Monday, October 25, 2004

ATLANTA (AP) — The Georgia Supreme Court unanimously threw out the state’s hate-crimes law yesterday, calling it overbroad and “unconstitutionally vague.”

The court ruled 7-0 against a four-year-old law that called for stiffer penalties for crimes in which a victim is targeted because of “bias or prejudice.” But, unlike similar laws in other states, it did not specify which groups might be victims.

The decision came in the case of a white man and woman convicted of an assault on two black men in Atlanta’s Little Five Points neighborhood.

Angela Pisciotta and Christopher Botts were accused of beating two brothers, Che and Idris Golden, in 2002 while screaming racial epithets. The two later pleaded guilty to aggravated assault. The trial judge sentenced them to six years in prison, plus an additional two years under the hate-crimes law, which allowed up to five years to be added to a sentence because of crimes involving bias or prejudice.

Pisciotta and Botts appealed to the state’s highest court in April. Their attorneys argued that the hate-crimes statute should be struck down because almost any crime involving prejudice falls under its scope.



The court wrote yesterday that it “by no means” condones the “savage attack … or any conduct motivated by a bigoted or hate-filled point of view,” but that the broad language of the law didn’t pass constitutional muster.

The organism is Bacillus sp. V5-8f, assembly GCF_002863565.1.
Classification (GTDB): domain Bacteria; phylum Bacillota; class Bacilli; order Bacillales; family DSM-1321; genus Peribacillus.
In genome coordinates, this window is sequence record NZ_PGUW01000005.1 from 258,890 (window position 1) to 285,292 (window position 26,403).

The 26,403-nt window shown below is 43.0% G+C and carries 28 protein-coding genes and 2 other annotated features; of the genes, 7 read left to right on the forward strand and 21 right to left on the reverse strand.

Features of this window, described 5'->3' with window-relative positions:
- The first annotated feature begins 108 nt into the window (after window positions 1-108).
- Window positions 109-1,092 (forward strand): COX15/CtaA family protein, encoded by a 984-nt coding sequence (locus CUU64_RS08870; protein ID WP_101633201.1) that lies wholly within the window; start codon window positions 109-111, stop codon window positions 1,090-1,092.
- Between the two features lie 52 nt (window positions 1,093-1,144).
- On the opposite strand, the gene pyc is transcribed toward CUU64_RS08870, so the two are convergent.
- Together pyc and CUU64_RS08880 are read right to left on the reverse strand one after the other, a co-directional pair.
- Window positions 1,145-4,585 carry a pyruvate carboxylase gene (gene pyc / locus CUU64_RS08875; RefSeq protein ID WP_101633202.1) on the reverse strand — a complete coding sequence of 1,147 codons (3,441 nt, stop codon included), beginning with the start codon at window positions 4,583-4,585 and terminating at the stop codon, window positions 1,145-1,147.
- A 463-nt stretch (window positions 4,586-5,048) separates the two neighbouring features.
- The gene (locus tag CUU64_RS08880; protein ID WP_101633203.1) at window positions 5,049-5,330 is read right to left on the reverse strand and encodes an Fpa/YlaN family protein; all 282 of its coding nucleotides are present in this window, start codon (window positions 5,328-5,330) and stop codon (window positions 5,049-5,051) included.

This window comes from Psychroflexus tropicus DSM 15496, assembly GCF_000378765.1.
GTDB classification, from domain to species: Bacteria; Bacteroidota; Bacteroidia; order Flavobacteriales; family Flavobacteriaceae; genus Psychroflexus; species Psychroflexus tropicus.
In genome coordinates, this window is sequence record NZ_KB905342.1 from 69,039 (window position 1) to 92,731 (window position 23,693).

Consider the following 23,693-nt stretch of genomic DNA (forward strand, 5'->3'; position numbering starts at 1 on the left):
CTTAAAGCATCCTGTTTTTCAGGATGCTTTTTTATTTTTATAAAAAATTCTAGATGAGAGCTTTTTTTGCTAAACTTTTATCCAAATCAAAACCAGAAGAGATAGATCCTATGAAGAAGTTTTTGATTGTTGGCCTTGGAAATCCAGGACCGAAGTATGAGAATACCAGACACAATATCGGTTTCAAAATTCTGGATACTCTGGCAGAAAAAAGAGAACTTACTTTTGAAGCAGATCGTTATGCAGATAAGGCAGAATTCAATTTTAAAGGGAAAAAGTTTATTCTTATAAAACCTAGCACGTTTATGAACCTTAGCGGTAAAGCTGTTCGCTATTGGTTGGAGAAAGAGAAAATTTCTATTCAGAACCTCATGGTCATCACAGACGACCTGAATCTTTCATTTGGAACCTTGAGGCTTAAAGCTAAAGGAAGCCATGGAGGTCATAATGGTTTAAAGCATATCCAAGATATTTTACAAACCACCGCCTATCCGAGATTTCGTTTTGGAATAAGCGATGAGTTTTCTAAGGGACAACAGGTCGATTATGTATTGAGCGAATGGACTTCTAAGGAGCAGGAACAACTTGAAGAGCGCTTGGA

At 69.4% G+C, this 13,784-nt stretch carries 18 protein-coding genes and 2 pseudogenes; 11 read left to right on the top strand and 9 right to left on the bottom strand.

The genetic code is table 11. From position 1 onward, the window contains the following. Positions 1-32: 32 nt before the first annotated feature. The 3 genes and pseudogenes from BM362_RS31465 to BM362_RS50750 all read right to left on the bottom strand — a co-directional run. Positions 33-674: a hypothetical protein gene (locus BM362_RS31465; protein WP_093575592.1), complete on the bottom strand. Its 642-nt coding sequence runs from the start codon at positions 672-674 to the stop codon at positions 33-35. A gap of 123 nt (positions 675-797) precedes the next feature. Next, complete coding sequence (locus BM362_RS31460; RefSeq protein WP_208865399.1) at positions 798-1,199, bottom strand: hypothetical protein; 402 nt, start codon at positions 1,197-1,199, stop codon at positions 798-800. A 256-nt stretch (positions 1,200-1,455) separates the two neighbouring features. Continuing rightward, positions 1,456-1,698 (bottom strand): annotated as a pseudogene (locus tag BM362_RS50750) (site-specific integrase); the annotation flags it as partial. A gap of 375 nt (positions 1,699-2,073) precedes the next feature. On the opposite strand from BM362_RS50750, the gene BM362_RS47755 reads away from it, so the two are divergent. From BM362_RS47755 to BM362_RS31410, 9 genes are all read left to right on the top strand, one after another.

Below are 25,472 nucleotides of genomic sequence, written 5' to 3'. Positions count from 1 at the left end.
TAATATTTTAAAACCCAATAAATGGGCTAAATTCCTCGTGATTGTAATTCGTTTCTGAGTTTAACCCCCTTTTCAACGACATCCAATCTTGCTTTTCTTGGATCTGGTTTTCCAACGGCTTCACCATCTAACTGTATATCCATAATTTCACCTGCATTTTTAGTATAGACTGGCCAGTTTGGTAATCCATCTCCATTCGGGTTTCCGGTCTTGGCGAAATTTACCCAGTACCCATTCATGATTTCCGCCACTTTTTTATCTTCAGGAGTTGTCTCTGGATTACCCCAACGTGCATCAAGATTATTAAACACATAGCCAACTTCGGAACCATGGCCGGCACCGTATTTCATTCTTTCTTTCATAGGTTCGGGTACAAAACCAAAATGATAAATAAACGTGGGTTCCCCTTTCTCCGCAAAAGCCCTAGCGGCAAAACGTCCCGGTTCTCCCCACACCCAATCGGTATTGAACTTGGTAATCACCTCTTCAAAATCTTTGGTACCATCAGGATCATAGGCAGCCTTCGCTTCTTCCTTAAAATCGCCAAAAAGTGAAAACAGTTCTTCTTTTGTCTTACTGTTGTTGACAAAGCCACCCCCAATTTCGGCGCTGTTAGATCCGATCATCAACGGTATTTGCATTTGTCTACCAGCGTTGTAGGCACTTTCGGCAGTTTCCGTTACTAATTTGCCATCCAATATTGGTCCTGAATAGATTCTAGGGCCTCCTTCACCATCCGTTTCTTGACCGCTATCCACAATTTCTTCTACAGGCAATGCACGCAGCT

Originally, the proposed legislation defined a hate crime as one motivated specifically by the victim’s race, religion, gender, national origin or sexual orientation.

But after fights over the inclusion of sexual orientation, the language was removed by the Legislature and replaced with a section defining a hate crime as one in which the victim or his property is targeted because of bias or prejudice. The bill was passed in 2000.

Forty-eight states have hate-crimes laws, but Georgia’s was the only one that did not specify which groups qualified for protection.

In yesterday’s ruling, the judges wrote that the standard could be applied to every possible prejudice, “no matter how obscure, whimsical or unrelated to the victim.” It cited a rabid sports fan picking on a person wearing a competing team’s cap or a campaign worker convicted of trespassing for defacing a political opponent’s yard signs.

An attorney for Pisciotta, Brandon Lewis, said he didn’t oppose all hate-crimes laws, just Georgia’s.

“It was just terribly overbroad,” Mr. Lewis said. “It’s an absolutely needed law, it just needs to be done in a constitutional way.”

The law’s author, Sen. Vincent Fort, an Atlanta Democrat, said he would start working on a new version of the law for the upcoming legislative session, which convenes in January.

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